History

History

The approximately three square miles that are known today as Allendale were part of a vast wilderness known only to the native American Indians until the early 1700′s when a few adventurous settlers began to carve out farms and build homesteads in the vicinity. Allendale was then part of the Ramapo Tract, 42,500-acre parcel on land controlled by the East New Jersey Board of Proprietors. The Proprietors were largely old-world real estate speculators and many of them never set foot on the American land they controlled.

Some of Allendale’s earliest settlers included family’s names Lauback, Van Houten, Vanderbeek, Garrison, Storms, Winter, Wilson, Pulis, Smith, Van Blarcom, Crouter, Ackerman, Powell, Quackenbush, Zabriskie, Christopher, Van Horn Mallinson and Fell.

Officially part of New Barbadoes Township since 1693, in 1767 Allendale (and a large surrounding territory) became Franklin Township. In 1849, a large section of Franklin Township, including part of Allendale, became Ho-Ho-Kus Township. In April 1885, this area was divided and part of it, including much of present day Allendale, was called Orvil Township. In 1894, Allendale residents voted 100 for and 11 against the establishment of a new borough, which was formed from parts of Franklin, Ho-Ho-Kus and Orvil Townships. Two years later, Allendale had its own new schoolhouse (which was later Allendale’s Police Headquarters, until torn down in 2005) at a building cost of $5,500.

Until 1767, the Allendale area was part of a “precinct” or a large area with no official local government. When a locality name was used for the area, it was usually linked to a nearby landmark. Thus, John Fell, a well-known Bergen County patriot, and a member of the Continental Congress, whose home still stands at 475 Franklin Turnpike in Allendale, was said to live in Paramus or roughly within the jurisdiction of the Paramus Church. During the Revolution, because of his patriotic influence. Fell was taken prisoner at his home by a band of 25 armed Loyalist raiders on April 22, 1777, and confined in the provost jail in New York City for more than a year.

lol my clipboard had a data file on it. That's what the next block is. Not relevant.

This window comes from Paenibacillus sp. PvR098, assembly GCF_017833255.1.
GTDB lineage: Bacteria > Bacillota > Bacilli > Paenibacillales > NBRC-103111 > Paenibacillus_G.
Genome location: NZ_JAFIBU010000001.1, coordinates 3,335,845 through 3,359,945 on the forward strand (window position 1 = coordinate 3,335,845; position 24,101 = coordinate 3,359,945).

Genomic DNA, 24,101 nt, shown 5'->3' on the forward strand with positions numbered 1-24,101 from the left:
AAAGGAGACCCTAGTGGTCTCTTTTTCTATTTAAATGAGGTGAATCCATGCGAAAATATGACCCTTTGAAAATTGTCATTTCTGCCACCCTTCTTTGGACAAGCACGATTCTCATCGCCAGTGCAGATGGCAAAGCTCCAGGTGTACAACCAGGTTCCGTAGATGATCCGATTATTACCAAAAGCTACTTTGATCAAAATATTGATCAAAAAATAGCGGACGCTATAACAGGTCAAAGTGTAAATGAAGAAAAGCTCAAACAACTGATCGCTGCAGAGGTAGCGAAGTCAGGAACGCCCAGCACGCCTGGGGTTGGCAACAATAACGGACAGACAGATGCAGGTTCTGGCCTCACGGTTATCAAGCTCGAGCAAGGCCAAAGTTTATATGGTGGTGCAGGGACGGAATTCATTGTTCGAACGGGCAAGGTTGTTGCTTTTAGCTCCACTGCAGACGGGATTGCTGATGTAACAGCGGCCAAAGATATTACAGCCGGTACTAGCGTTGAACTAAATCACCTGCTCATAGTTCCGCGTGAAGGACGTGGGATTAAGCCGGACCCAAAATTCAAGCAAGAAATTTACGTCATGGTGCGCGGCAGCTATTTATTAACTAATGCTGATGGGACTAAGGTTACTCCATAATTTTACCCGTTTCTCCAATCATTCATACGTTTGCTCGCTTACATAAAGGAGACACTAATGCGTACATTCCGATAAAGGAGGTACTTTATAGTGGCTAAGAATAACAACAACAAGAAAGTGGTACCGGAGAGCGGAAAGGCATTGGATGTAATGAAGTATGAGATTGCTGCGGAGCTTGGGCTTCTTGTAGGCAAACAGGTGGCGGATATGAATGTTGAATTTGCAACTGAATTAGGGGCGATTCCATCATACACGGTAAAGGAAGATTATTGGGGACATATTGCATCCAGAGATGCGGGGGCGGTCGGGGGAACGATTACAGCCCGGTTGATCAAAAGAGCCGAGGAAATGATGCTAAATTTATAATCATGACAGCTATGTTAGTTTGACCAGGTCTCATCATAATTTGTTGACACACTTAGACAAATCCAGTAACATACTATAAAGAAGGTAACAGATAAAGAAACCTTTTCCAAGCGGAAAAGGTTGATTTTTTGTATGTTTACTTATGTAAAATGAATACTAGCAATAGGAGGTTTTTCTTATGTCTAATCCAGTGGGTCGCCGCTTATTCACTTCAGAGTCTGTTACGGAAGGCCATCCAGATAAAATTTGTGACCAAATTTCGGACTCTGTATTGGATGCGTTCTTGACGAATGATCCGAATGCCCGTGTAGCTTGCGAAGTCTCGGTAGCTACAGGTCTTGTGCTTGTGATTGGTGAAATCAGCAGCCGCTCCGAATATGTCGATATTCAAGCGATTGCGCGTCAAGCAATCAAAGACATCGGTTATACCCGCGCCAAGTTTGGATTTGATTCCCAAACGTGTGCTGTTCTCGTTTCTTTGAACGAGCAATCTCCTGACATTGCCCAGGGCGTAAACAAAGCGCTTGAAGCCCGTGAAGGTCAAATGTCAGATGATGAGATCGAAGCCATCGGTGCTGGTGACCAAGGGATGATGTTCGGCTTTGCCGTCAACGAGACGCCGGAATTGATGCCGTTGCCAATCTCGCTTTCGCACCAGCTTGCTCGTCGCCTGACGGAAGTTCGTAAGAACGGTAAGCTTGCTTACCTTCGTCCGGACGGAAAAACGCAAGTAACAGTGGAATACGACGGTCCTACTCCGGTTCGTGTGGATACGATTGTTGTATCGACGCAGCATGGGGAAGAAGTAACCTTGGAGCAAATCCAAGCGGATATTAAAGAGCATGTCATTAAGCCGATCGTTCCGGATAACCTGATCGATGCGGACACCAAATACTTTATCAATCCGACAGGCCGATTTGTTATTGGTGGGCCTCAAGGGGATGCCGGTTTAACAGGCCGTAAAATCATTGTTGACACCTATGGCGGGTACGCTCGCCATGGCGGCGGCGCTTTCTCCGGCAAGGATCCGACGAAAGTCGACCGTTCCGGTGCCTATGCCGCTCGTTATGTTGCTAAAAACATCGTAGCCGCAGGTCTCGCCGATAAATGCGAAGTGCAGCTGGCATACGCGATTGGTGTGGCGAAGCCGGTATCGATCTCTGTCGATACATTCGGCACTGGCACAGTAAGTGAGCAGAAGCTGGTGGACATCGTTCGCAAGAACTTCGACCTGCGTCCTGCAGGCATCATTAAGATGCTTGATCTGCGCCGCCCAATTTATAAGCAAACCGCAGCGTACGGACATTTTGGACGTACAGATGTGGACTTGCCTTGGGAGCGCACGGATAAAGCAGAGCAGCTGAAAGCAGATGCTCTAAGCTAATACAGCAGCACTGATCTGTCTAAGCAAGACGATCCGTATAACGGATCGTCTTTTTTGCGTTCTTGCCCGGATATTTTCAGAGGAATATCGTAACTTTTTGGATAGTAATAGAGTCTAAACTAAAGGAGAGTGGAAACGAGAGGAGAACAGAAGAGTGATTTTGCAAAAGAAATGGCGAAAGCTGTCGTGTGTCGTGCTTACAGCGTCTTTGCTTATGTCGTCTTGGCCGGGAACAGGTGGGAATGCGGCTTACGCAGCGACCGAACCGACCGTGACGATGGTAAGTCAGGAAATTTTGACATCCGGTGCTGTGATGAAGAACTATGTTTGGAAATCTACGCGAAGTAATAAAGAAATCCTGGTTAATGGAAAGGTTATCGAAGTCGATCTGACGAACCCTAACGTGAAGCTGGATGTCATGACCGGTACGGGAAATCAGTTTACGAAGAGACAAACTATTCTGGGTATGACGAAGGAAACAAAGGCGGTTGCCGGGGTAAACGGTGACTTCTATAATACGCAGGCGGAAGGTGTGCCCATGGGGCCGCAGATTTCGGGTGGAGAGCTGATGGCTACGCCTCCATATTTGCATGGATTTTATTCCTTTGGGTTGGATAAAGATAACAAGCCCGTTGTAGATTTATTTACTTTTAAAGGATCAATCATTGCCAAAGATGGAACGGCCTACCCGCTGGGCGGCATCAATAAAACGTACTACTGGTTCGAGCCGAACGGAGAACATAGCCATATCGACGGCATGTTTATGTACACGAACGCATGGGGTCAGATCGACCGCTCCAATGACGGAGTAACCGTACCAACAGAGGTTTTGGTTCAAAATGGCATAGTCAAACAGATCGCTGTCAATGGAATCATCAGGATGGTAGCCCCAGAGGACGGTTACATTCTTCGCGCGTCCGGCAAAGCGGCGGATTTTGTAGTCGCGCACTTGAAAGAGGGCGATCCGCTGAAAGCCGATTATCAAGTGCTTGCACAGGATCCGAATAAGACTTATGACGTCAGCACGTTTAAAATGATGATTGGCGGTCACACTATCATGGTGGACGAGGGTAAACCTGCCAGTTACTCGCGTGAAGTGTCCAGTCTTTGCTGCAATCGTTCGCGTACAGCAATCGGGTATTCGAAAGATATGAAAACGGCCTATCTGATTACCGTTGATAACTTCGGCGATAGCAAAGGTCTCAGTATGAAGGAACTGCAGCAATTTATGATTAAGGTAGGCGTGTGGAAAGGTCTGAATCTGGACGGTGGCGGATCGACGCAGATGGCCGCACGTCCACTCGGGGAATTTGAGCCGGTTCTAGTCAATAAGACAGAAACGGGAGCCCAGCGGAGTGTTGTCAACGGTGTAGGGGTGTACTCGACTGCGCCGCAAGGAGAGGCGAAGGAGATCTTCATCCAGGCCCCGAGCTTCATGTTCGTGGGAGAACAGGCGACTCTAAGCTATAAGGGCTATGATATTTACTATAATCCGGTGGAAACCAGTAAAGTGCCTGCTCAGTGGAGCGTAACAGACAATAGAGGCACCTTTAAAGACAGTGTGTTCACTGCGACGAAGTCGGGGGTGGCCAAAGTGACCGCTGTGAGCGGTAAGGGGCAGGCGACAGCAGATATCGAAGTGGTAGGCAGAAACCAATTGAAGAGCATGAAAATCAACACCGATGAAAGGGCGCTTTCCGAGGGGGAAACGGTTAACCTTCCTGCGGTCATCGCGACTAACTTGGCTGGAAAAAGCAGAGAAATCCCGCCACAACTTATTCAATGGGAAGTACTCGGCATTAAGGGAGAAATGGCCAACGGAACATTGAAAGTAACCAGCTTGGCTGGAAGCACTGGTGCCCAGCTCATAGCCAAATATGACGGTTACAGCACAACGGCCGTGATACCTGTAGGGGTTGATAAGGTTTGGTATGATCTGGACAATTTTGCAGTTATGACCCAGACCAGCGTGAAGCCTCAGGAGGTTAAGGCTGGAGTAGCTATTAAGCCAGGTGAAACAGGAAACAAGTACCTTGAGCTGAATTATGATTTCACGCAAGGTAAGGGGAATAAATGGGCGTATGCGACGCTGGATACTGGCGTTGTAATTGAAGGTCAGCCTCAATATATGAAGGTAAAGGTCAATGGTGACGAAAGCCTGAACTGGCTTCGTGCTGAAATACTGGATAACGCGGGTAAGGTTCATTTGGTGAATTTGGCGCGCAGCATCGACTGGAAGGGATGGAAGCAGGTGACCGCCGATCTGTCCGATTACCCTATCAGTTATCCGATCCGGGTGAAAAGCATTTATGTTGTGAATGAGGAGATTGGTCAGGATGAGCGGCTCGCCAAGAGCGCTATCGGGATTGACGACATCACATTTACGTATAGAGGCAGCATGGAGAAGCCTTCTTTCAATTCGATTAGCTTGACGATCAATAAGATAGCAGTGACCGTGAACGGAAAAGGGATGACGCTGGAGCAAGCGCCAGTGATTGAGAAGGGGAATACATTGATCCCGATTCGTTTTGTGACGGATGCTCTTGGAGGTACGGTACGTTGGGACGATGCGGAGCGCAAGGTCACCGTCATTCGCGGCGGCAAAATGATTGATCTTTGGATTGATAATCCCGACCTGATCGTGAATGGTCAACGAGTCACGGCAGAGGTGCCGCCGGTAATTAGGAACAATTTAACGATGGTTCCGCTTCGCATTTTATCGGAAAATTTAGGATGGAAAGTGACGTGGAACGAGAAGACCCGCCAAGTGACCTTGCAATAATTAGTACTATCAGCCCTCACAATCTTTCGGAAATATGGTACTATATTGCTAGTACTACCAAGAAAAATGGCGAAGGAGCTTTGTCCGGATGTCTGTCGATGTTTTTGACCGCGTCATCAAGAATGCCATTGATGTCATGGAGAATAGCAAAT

During the first half of the 19th century, our area was known at “The Turnpike,” taking its name from the newly chartered toll road running through the settlement—Franklin Turnpike. It was chartered as a toll road in 1806 and was once part of the Albany Post Road. A toll gate house once stood on the southwest corner of the intersection of Franklin Turnpike and Crescent Avenue (it’s well house still stands today).

Allendale, at this time, was a farming community; farmers raised large amounts of fruit, including apples and peaches (hence Orchard Street), but Allendale became well-known for its strawberries, which were shipped in huge quantities to nearby markets in Paterson, Newark, and New York by horse-drawn wagons at first and later by train.
The railroad came to Allendale in the 1840′s with planning, surveying, and construction continuing from 1841 until October 1848 when the first train ran through town. Its route through this area was surveyed by Jospeh Warner Allen, an engineer from southern New Jersey. While working here, he stayed with the Ackerman family in the old Fell House on Franklin Turnpike. When a name was needed for the depot, his name was incorporated into “Allendale.”
With the coming of the railroad, Allendale’s first stores opened. Smith Roswell, who came to Allendale as the Erie’s first station agent, opened what was probably Allendale’s first store around 1850. Later, Charlie May and Morris S. Ackerman ran stores in the corner of the hotel.